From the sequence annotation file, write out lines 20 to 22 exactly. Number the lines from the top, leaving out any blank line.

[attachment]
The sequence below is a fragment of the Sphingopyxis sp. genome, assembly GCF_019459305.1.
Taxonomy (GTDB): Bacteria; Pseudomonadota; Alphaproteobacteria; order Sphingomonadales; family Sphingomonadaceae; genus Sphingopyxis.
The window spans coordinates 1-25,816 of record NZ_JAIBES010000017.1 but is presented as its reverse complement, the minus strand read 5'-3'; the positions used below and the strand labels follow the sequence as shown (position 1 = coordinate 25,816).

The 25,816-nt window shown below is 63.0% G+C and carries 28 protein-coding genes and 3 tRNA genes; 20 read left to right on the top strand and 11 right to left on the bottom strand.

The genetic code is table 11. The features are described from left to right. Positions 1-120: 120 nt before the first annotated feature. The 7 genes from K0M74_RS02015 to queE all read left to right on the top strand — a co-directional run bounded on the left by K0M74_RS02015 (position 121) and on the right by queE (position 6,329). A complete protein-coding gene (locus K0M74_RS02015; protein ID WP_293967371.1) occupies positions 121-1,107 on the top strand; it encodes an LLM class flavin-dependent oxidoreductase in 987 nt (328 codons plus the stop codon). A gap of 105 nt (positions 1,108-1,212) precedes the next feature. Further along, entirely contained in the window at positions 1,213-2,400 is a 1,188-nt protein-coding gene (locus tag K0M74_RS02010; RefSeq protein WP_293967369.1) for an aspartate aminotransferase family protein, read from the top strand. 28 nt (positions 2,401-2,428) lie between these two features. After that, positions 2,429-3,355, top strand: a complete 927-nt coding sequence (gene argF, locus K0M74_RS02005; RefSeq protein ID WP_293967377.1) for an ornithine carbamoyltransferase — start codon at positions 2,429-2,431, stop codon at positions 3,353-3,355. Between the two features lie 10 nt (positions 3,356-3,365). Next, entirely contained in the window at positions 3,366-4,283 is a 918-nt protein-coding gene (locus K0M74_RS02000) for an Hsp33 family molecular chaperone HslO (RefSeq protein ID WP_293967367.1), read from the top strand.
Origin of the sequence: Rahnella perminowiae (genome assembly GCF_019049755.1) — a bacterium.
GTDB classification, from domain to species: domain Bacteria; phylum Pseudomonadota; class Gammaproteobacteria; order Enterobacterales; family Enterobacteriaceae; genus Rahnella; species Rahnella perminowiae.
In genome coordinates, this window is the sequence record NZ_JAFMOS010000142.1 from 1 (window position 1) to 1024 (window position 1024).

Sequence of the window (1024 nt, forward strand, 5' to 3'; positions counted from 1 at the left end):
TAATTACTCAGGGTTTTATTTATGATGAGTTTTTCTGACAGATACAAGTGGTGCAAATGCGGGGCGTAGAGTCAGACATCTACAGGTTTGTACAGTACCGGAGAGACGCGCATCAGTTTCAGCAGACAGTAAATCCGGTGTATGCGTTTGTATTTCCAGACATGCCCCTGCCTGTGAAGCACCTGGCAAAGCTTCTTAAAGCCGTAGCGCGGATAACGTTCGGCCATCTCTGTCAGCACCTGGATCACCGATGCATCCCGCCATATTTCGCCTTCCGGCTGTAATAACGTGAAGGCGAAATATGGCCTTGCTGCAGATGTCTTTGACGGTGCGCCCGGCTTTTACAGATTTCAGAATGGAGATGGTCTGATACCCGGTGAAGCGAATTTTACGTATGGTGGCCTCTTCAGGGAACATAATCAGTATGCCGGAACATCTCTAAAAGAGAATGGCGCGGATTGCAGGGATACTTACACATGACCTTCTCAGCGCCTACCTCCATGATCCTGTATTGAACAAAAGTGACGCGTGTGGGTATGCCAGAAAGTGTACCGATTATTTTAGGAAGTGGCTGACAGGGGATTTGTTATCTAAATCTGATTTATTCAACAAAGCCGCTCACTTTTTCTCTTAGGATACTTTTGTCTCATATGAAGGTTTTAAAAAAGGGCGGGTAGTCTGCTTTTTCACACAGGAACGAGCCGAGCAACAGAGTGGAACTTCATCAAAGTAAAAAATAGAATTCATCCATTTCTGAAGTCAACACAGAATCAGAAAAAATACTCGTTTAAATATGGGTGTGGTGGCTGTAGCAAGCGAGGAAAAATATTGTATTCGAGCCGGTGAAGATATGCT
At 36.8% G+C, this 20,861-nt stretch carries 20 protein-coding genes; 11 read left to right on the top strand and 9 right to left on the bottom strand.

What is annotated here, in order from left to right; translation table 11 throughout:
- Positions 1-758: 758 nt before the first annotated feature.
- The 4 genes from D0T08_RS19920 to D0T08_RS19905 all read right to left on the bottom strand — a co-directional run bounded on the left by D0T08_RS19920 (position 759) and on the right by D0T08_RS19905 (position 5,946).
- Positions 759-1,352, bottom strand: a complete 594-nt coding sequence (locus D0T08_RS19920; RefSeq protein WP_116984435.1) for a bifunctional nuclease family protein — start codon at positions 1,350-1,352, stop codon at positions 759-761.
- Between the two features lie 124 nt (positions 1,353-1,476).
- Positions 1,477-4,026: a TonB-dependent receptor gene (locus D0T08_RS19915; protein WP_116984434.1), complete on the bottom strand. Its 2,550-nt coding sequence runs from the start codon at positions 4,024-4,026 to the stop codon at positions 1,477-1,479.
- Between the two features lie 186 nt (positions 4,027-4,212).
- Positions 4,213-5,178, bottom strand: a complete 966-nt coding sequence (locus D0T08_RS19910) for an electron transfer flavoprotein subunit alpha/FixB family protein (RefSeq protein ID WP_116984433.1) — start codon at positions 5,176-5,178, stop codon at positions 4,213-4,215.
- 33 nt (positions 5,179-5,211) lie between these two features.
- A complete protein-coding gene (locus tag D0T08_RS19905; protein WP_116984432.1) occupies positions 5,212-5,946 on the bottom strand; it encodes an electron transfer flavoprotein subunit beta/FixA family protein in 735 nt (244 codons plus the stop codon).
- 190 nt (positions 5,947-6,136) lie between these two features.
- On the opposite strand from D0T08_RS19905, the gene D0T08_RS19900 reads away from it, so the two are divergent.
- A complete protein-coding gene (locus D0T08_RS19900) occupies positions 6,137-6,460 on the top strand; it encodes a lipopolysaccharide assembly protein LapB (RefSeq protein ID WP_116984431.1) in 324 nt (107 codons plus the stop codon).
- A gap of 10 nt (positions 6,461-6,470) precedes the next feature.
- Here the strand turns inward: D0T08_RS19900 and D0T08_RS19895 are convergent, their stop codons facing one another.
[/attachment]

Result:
- 33 nt (positions 5,179-5,211) lie between these two features.
- A complete protein-coding gene (locus tag D0T08_RS19905; protein WP_116984432.1) occupies positions 5,212-5,946 on the bottom strand; it encodes an electron transfer flavoprotein subunit beta/FixA family protein in 735 nt (244 codons plus the stop codon).
- 190 nt (positions 5,947-6,136) lie between these two features.